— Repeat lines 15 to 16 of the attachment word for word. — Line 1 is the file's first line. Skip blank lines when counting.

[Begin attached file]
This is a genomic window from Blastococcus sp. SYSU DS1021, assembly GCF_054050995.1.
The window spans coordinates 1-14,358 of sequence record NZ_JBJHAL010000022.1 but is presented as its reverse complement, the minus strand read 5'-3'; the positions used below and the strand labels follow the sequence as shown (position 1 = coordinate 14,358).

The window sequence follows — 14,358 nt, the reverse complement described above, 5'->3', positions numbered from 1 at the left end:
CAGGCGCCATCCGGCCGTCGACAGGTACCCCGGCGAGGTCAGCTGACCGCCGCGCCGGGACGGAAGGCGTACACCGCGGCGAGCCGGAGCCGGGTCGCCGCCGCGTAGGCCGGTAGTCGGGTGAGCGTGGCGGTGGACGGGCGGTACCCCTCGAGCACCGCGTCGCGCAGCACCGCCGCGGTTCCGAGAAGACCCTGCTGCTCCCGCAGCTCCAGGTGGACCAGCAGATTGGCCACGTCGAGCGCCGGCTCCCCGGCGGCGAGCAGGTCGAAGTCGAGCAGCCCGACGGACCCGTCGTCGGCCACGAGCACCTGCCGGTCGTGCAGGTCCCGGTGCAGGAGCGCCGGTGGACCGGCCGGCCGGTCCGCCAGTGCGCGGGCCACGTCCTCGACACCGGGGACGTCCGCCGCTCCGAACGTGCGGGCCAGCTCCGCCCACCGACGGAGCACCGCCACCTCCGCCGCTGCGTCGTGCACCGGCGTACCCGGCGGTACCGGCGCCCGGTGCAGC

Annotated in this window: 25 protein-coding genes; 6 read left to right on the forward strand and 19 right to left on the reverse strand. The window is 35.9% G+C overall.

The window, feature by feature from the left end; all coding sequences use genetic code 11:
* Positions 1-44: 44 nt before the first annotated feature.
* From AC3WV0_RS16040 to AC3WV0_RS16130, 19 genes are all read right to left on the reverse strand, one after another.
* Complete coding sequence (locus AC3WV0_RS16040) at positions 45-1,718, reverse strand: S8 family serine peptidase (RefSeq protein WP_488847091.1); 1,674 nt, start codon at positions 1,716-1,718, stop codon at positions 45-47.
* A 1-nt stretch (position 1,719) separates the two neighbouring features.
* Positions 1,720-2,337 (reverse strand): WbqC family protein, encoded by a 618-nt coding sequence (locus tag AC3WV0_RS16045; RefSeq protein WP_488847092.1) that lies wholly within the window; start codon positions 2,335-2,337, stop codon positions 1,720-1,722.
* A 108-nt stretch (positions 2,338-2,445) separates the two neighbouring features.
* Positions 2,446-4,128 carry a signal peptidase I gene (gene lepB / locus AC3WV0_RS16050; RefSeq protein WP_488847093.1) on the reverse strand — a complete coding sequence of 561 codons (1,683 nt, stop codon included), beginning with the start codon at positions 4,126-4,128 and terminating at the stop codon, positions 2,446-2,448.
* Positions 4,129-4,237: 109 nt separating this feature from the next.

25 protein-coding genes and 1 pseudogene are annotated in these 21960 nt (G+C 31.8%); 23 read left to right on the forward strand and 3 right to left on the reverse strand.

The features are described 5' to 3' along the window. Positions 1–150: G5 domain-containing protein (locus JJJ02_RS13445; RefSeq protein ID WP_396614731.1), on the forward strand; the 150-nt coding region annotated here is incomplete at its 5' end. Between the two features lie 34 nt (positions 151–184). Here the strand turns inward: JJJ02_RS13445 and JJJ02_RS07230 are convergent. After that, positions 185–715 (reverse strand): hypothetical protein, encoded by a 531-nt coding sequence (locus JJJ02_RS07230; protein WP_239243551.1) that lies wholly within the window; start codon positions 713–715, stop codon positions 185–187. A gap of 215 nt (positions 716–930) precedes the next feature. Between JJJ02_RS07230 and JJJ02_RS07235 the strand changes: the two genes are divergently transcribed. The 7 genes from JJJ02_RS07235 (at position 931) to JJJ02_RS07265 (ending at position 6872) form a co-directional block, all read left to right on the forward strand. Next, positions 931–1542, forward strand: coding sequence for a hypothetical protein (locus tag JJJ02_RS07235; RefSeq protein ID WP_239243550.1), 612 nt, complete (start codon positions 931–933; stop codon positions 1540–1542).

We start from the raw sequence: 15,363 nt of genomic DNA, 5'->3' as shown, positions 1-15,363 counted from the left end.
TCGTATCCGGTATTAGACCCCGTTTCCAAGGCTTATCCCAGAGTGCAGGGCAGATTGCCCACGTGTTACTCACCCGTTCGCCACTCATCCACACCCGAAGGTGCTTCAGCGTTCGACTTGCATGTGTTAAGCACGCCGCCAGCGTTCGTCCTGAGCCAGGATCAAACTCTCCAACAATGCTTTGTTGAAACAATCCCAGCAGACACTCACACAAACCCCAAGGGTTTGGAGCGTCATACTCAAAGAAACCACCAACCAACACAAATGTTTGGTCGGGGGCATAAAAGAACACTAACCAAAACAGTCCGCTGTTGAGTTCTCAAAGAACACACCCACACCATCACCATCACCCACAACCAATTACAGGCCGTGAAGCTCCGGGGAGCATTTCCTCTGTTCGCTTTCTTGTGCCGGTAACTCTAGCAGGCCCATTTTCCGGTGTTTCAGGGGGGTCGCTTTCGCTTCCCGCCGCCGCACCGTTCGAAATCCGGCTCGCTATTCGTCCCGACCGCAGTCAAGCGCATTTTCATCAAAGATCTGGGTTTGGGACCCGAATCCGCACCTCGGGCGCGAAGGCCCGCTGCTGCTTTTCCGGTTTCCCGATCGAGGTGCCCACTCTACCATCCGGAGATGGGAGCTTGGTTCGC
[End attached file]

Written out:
25 protein-coding genes and 1 pseudogene are annotated in these 21960 nt (G+C 31.8%); 23 read left to right on the forward strand and 3 right to left on the reverse strand.

The features are described 5' to 3' along the window. Positions 1–150: G5 domain-containing protein (locus JJJ02_RS13445; RefSeq protein ID WP_396614731.1), on the forward strand; the 150-nt coding region annotated here is incomplete at its 5' end. Between the two features lie 34 nt (positions 151–184). Here the strand turns inward: JJJ02_RS13445 and JJJ02_RS07230 are convergent. After that, positions 185–715 (reverse strand): hypothetical protein, encoded by a 531-nt coding sequence (locus JJJ02_RS07230; protein WP_239243551.1) that lies wholly within the window; start codon positions 713–715, stop codon positions 185–187. A gap of 215 nt (positions 716–930) precedes the next feature. Between JJJ02_RS07230 and JJJ02_RS07235 the strand changes: the two genes are divergently transcribed. The 7 genes from JJJ02_RS07235 (at position 931) to JJJ02_RS07265 (ending at position 6872) form a co-directional block, all read left to right on the forward strand. Next, positions 931–1542, forward strand: coding sequence for a hypothetical protein (locus tag JJJ02_RS07235; RefSeq protein ID WP_239243550.1), 612 nt, complete (start codon positions 931–933; stop codon positions 1540–1542).